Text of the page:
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July 1942

COMPARATIVE VALUE OF SOLANACEOUS ALKALOIDS IN TREATMENT OF PARKINSON'S SYNDROME

Arch NeurPsych. 1942;48(1):72-84. doi:10.1001/archneurpsyc.1942.02290070082006
Abstract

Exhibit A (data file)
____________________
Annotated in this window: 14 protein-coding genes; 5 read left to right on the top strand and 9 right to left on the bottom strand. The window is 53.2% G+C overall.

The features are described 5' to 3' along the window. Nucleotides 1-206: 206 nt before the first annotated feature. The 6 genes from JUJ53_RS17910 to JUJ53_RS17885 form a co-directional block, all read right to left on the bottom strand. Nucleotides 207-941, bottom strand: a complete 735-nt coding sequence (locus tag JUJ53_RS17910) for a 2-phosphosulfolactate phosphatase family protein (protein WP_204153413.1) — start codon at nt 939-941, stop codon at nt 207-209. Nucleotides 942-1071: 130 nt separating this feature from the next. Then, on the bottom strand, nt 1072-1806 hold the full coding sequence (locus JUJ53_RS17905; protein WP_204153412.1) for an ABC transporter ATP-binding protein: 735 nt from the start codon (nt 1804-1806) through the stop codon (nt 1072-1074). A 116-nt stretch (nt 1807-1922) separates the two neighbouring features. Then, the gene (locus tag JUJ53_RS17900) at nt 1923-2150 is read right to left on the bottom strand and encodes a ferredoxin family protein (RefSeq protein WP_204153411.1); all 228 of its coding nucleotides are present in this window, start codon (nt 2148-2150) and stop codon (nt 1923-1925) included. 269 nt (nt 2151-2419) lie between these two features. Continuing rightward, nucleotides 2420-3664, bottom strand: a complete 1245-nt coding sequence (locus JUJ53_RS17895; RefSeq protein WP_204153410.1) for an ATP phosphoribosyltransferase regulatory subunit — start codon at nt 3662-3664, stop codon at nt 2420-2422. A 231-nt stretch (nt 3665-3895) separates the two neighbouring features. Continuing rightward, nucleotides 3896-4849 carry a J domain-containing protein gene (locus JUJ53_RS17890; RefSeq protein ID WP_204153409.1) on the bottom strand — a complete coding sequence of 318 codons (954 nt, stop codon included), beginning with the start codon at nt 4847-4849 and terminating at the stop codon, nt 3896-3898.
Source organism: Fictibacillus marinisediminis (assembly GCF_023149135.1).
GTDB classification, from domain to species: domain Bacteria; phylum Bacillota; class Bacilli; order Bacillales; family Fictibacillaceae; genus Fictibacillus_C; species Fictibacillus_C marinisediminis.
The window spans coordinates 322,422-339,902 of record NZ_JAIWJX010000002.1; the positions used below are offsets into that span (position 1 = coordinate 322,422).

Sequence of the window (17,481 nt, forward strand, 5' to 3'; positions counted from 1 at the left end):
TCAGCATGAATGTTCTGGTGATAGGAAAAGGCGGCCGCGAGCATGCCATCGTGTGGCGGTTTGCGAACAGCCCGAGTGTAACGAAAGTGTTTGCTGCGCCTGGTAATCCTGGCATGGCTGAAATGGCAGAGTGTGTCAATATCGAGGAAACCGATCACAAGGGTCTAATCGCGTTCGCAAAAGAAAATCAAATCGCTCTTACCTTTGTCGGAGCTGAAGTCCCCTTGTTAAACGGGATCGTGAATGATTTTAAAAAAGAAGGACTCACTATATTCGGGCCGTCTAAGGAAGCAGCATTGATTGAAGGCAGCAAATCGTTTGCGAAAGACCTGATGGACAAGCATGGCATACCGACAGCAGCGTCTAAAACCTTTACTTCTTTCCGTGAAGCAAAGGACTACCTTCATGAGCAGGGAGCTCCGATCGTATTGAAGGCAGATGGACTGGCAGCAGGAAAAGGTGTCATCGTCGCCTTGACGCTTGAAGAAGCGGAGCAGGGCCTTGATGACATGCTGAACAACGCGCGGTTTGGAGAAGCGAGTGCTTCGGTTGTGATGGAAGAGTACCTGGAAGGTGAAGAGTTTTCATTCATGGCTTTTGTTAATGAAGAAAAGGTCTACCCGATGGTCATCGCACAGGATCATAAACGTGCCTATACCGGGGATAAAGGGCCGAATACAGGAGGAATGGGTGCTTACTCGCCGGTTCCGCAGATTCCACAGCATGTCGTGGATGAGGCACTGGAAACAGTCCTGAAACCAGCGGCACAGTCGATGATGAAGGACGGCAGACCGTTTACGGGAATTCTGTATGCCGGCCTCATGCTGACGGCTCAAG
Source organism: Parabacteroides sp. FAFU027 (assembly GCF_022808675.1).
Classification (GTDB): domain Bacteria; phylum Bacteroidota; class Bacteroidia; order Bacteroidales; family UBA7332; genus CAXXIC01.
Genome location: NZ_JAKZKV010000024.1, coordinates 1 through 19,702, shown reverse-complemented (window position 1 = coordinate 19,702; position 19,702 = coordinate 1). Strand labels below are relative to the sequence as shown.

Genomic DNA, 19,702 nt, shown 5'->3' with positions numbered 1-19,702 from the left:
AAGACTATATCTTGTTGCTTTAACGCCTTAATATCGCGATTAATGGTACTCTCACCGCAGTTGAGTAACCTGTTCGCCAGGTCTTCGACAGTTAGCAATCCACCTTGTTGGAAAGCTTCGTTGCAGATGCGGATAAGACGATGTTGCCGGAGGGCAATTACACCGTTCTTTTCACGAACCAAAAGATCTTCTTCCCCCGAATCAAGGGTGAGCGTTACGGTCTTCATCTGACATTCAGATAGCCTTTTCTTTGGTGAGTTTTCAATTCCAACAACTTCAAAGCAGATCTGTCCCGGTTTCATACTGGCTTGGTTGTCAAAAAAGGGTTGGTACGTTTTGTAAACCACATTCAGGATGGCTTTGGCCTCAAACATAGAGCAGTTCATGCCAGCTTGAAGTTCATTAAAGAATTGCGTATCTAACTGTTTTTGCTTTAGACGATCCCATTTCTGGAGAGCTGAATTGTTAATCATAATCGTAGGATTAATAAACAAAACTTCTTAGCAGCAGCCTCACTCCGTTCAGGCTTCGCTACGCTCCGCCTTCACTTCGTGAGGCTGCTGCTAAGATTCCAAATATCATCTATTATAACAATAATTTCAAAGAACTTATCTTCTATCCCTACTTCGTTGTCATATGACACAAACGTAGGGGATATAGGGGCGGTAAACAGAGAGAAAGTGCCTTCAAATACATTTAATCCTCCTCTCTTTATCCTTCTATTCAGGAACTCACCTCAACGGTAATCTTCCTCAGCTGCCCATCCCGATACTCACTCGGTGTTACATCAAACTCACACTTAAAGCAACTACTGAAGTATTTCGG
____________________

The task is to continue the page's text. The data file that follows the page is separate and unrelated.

PHARMACOLOGIC ASPECTS  It is generally accepted that solanaceous alkaloids are effective in the symptomatic treatment of Parkinson's syndrome but that none of them is entirely satisfactory. There is no agreement, however, as to the comparative value of the individual alkaloids and their combinations. The well known suggestibility of patients with this syndrome renders such comparative studies difficult and has actually misled many investigators.Nevertheless, most clinicians admit the superiority of Roemer's1 treatment with massive doses of atropine and of the so-called Bulgarian treatment.2 Different as the two therapeutic methods are qualitatively, they have in common the same quantitative principle: the use of large doses approaching the limit of toxicity. After Bremer's3 observation that an unusually high tolerance to atropine exists in cases of chronic encephalitis, Roemer1 concluded that massive doses are required for patients with this disease. His therapeutic experiments were highly successful and his results

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